Causes and consequences of purple loosestrife ({\it Lythrum salicaria\/} L.) invasions on native wetlands

Laurence Seth Fernberg, Fordham University


The objectives of this research were to investigate the effects of moisture and salinity on competition between an introduced and a native macrophyte and to examine decomposition as affected by plant part, salinity, and habitat. Flooding has little effect on cattail, but inhibits Lythrum by $>$50%. With interspecific competition, submersion reduces Lythrum growth, but Lythrum outcompetes Typha in emersed conditions. A two year Lythrum seedling invasion study conducted at 2 moisture treatments resulted in greater Lythrum seedling mortality, however the individual plants were 3$\times$ larger than year one plants. This suggests Lythrum is self-thinning with fewer and larger survivors.^ A decomposition experiment was conducted to compare mass loss from leaves and stems of these species over 330 days in microcosms. Leaves of Lythrum had the most rapid decay rate followed by Typha leaves and Typha and Lythrum stems evidence suggests that initial amounts of lignin are inversely related to decay rate. Lythrum leaves initially released significantly greater amounts of NH$\sb4\sp+$(4$\times$) and PO$\sb4\sp{3-}$ (250$\times$) than Typha leaves.^ Laboratory experiments included manipulating salinity on seed germination and seedling growth and effects of salinity on decomposition and nutrient cycling.^ Hudson River field results indicate habitat and site had no effect on Lythrum decomposition. Lythrum decomposition rate was slower than Typha suggesting that Lythrum will accumulate and alter nutrient fluxes in wetlands.^ Low salinities and population had no effect on decomposition. The saline Lythrum population was faster than the freshwater which may result from differences in resident microbes.^ Experiments indicate that both tolerate low salinities but survival is inhibited at high salinity. Lythrum was able to outcompete Typha at all salinities. Salinity had no effects on Typha. Interspecific planting had greater effect on Typha than intraspecific, the reverse was observed in Lythrum. This work will aid in determining causes and effects of invasive species on wetland communities and their effects on nutrient cycling, and may help develop effective management methods. ^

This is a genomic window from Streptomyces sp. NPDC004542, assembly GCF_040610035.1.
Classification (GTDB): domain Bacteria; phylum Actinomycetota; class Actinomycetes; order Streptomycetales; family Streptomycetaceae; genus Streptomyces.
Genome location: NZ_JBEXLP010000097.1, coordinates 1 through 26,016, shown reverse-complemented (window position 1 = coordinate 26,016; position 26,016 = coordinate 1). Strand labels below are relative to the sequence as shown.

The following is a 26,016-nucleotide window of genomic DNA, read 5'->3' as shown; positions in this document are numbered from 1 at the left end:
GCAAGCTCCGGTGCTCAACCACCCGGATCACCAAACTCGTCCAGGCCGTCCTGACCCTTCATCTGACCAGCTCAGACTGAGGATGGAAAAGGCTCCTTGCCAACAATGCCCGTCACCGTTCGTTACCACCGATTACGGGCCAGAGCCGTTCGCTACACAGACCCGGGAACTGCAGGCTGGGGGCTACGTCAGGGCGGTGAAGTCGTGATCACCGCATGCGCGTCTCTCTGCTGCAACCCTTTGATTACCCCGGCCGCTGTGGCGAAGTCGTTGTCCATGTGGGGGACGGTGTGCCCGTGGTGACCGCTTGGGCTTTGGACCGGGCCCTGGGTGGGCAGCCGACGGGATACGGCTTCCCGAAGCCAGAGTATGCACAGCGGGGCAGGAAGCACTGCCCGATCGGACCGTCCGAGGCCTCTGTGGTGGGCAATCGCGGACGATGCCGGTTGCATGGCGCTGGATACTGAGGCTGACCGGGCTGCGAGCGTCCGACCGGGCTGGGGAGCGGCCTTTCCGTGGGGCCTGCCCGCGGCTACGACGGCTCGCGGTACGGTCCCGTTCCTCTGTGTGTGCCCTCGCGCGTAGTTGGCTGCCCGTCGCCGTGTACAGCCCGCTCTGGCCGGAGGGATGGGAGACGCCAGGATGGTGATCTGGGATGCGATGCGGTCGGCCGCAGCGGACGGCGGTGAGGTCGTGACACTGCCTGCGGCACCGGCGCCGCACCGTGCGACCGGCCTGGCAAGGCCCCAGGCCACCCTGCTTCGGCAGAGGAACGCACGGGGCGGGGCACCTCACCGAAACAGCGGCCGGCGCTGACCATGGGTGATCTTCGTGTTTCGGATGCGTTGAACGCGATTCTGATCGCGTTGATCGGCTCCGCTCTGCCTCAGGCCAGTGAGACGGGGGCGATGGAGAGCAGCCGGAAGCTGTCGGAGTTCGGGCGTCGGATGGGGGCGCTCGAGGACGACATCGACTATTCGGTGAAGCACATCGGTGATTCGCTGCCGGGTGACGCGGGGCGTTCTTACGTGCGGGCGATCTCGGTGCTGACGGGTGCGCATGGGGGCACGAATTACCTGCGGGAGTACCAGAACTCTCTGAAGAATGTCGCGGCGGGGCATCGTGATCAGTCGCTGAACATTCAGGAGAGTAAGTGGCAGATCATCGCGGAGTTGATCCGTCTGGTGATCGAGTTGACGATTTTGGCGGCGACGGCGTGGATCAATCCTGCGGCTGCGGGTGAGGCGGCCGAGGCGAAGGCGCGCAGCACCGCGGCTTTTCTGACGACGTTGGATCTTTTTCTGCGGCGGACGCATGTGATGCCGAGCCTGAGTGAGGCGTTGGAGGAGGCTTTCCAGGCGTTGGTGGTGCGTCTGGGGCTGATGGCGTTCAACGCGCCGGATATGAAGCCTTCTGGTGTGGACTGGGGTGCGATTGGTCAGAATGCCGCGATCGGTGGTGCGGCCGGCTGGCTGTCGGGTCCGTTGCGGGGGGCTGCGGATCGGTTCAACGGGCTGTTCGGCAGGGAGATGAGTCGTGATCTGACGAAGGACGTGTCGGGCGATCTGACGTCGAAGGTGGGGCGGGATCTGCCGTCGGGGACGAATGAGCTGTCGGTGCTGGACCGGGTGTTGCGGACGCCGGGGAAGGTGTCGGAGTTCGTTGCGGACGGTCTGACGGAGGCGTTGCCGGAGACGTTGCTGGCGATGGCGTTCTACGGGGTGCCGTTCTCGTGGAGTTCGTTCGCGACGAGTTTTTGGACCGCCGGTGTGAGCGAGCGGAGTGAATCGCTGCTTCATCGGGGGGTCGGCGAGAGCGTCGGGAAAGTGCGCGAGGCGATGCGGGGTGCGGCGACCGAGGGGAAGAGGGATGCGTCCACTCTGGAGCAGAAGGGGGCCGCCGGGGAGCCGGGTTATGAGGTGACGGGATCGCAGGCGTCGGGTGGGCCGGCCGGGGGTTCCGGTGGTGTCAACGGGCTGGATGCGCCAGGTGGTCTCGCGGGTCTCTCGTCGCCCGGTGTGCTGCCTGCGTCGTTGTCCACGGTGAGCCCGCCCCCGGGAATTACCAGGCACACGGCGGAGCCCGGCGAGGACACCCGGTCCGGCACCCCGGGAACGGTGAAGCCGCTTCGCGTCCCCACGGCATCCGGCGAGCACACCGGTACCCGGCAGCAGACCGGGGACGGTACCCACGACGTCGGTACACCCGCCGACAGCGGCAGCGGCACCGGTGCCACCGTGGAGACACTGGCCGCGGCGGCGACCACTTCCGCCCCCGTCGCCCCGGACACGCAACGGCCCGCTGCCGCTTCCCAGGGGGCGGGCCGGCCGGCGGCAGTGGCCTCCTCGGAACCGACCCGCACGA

Subject Area

Biology, Botany|Biology, Ecology

Recommended Citation

Fernberg, Laurence Seth, "Causes and consequences of purple loosestrife ({\it Lythrum salicaria\/} L.) invasions on native wetlands" (1998). ETD Collection for Fordham University. AAI9816343.